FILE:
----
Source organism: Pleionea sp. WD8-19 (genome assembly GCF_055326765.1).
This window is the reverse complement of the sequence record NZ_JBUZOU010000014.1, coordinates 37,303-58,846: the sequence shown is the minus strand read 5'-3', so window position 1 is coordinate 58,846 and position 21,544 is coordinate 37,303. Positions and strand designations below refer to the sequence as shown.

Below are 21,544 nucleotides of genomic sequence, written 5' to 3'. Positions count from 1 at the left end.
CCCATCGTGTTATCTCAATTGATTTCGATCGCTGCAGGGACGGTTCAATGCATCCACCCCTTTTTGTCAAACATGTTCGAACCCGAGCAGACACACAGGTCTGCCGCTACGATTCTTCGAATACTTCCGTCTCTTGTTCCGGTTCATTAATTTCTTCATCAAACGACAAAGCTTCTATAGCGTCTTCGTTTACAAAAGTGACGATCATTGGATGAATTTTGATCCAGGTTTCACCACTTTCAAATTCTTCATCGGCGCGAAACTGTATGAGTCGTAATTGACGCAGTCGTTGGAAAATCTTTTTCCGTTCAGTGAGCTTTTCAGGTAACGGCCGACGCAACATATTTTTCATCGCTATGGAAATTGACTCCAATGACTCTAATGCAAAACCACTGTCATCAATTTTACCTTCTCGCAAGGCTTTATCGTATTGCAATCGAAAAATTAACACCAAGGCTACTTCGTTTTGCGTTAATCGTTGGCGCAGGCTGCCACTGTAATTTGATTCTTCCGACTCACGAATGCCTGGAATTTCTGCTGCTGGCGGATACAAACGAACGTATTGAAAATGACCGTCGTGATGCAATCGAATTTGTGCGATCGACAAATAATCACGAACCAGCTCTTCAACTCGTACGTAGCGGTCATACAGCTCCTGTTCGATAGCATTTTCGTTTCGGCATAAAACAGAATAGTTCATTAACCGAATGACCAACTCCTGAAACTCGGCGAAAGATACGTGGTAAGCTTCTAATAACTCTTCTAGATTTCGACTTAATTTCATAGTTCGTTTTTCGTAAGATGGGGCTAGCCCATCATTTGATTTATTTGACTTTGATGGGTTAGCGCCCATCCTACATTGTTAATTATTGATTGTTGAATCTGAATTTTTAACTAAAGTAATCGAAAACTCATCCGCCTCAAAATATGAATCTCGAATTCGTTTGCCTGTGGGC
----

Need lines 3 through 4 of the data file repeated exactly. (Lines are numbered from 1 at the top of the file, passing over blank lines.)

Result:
Below are 21,544 nucleotides of genomic sequence, written 5' to 3'. Positions count from 1 at the left end.
CCCATCGTGTTATCTCAATTGATTTCGATCGCTGCAGGGACGGTTCAATGCATCCACCCCTTTTTGTCAAACATGTTCGAACCCGAGCAGACACACAGGTCTGCCGCTACGATTCTTCGAATACTTCCGTCTCTTGTTCCGGTTCATTAATTTCTTCATCAAACGACAAAGCTTCTATAGCGTCTTCGTTTACAAAAGTGACGATCATTGGATGAATTTTGATCCAGGTTTCACCACTTTCAAATTCTTCATCGGCGCGAAACTGTATGAGTCGTAATTGACGCAGTCGTTGGAAAATCTTTTTCCGTTCAGTGAGCTTTTCAGGTAACGGCCGACGCAACATATTTTTCATCGCTATGGAAATTGACTCCAATGACTCTAATGCAAAACCACTGTCATCAATTTTACCTTCTCGCAAGGCTTTATCGTATTGCAATCGAAAAATTAACACCAAGGCTACTTCGTTTTGCGTTAATCGTTGGCGCAGGCTGCCACTGTAATTTGATTCTTCCGACTCACGAATGCCTGGAATTTCTGCTGCTGGCGGATACAAACGAACGTATTGAAAATGACCGTCGTGATGCAATCGAATTTGTGCGATCGACAAATAATCACGAACCAGCTCTTCAACTCGTACGTAGCGGTCATACAGCTCCTGTTCGATAGCATTTTCGTTTCGGCATAAAACAGAATAGTTCATTAACCGAATGACCAACTCCTGAAACTCGGCGAAAGATACGTGGTAAGCTTCTAATAACTCTTCTAGATTTCGACTTAATTTCATAGTTCGTTTTTCGTAAGATGGGGCTAGCCCATCATTTGATTTATTTGACTTTGATGGGTTAGCGCCCATCCTACATTGTTAATTATTGATTGTTGAATCTGAATTTTTAACTAAAGTAATCGAAAACTCATCCGCCTCAAAATATGAATCTCGAATTCGTTTGCCTGTGGGC